Ulcer Of The Stomach

The general conception of indigestion may be summed up very simply by saying that the common belief is that it is due to inflammation or irritation of the stomach lining and that it is caused by eating the wrong kind of food.

The medical profession would, I believe, unanimously reject both of these propositions.

Inflammation of the stomach—gastritis—either acute or chronic—in the strict interpretation of the term is a myth. In fact, actual disease of the stomach itself—organic disease—is, compared to the entire group of people who complain of indigestion, comparatively rare. Most indigestion is due to reflex, emotional or constitutional abnormalities.

Of the various sorts of actual stomach disease, the commonest by a long ways is ulcer.

“Ulcer of the stomach,” people say. You hear many of them saying it. “I have ulcer of the stomach.” The medical man who is careful of his words says, “Peptic ulcer.” For the ulcer may be in the stomach, in which case it is a gastric ulcer. Or it may be just outside the pylorus or opening of the stomach, in which case it is a duodenal ulcer. Or like those men of the king of France who when they were half way up the hill were neither up nor down, it may be partly in the stomach and partly in the duodenum, in which case it is a saddle ulcer, or a pyloric ulcer, or a gastro-duodenal ulcer.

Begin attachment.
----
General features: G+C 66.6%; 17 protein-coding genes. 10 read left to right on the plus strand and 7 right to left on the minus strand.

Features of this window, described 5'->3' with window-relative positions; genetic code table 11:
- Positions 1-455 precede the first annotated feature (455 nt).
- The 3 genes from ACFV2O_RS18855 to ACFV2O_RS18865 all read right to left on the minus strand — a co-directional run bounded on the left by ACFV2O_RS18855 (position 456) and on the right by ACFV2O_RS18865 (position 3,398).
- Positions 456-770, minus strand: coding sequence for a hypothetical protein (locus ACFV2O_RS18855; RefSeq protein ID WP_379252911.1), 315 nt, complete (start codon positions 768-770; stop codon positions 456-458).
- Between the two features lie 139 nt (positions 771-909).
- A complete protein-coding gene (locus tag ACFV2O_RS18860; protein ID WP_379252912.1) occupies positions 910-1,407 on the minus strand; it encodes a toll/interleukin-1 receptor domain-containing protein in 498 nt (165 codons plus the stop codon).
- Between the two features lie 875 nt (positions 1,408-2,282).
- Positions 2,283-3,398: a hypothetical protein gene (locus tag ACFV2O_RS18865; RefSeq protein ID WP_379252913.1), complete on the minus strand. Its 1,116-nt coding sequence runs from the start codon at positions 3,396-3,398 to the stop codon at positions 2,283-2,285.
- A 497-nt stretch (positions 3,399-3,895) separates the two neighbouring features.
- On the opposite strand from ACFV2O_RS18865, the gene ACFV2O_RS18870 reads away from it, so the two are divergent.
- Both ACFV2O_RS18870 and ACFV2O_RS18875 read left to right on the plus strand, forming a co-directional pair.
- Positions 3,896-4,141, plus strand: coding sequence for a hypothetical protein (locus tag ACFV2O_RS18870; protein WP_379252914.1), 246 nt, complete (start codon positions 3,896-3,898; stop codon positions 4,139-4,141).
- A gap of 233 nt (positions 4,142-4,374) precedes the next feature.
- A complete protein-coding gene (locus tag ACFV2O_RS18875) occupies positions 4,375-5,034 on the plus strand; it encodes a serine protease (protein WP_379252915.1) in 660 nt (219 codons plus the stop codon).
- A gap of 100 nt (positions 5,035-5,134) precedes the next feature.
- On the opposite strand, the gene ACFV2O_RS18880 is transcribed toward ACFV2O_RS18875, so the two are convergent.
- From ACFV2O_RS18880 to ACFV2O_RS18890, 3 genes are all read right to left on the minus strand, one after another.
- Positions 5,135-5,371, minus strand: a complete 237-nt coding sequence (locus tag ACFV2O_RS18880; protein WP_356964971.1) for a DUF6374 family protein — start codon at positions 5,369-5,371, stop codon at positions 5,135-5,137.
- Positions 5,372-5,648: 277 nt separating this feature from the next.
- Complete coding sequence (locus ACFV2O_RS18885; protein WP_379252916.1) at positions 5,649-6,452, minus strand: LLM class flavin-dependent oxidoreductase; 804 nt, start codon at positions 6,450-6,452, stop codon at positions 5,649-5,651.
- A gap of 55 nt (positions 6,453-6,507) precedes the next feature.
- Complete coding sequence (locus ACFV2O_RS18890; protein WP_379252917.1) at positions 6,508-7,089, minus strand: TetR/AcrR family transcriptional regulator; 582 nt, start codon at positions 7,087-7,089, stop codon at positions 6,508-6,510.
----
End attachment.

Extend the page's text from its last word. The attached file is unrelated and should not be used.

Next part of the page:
What causes ulcer? Everybody wants to know that. Any medical man who might happen to read this will probably sneer when he arrives this far, and he will feel very superior because he is aware that no one knows the cause of ulcer.

Perhaps not, but we can make a reasonable guess at it. What is an ulcer anyhow? Ulcers occur elsewhere on the body and there is no reason to suppose that ulcer of the stomach is different from any other sort of ulcer.

An ulcer is a solution of continuity on a mucous membrane. Ulcers of the skin are caused by varicose veins: one cause of ulcer, then, is sluggishness of the circulation. Another form of skin ulcer—perforating ulcer of the sole of the foot—is caused by the plugging of an artery. Ulcers may be caused by destruction of tissue from chemicals. Ulcers, such as those of the cornea of the eye, are caused by infection.

Applying these to peptic ulcer, sluggish venous circulation cannot be demonstrated near peptic ulcer, so it may be discarded as a cause. Plugging of an artery cannot be demonstrated. There is always (that is not too strong a term) an increased amount of hydrochloric acid in the stomach contents in ulcer. Here, then, is a chemical factor, named above as one of the causes of any ulcer. We know the gastric juice destroys dead tissue. If a part of the stomach wall were destroyed by infection, the excessive hydrochloric acid would keep that spot open. Which would be an ulcer.

While there is admittedly no certainty about it, then, the probabilities are that peptic ulcer is caused by infection destroying the gastric or duodenal mucosa and the ulcer is kept open by the excessive hydrochloric acid of the gastric juice.